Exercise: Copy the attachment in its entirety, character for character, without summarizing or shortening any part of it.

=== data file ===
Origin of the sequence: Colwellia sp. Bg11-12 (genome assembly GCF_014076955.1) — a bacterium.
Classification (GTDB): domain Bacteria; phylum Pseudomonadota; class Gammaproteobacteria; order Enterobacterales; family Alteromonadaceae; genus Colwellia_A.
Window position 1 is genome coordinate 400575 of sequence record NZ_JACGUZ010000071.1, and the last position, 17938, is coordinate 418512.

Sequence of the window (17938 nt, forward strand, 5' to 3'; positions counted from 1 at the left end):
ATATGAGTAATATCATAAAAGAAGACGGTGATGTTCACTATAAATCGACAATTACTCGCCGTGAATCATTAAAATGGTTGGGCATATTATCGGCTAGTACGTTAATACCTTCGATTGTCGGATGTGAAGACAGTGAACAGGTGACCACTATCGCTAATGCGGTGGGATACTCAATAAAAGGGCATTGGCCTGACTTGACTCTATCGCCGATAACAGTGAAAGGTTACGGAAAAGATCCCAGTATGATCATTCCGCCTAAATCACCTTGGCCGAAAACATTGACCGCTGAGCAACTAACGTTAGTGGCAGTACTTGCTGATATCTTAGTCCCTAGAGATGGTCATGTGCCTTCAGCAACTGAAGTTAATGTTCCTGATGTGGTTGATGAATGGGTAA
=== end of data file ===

Origin of the sequence: Colwellia sp. Bg11-12 (genome assembly GCF_014076955.1) — a bacterium.
Classification (GTDB): domain Bacteria; phylum Pseudomonadota; class Gammaproteobacteria; order Enterobacterales; family Alteromonadaceae; genus Colwellia_A.
Window position 1 is genome coordinate 400575 of sequence record NZ_JACGUZ010000071.1, and the last position, 17938, is coordinate 418512.

Sequence of the window (17938 nt, forward strand, 5' to 3'; positions counted from 1 at the left end):
ATATGAGTAATATCATAAAAGAAGACGGTGATGTTCACTATAAATCGACAATTACTCGCCGTGAATCATTAAAATGGTTGGGCATATTATCGGCTAGTACGTTAATACCTTCGATTGTCGGATGTGAAGACAGTGAACAGGTGACCACTATCGCTAATGCGGTGGGATACTCAATAAAAGGGCATTGGCCTGACTTGACTCTATCGCCGATAACAGTGAAAGGTTACGGAAAAGATCCCAGTATGATCATTCCGCCTAAATCACCTTGGCCGAAAACATTGACCGCTGAGCAACTAACGTTAGTGGCAGTACTTGCTGATATCTTAGTCCCTAGAGATGGTCATGTGCCTTCAGCAACTGAAGTTAATGTTCCTGATGTGGTTGATGAATGGGTAA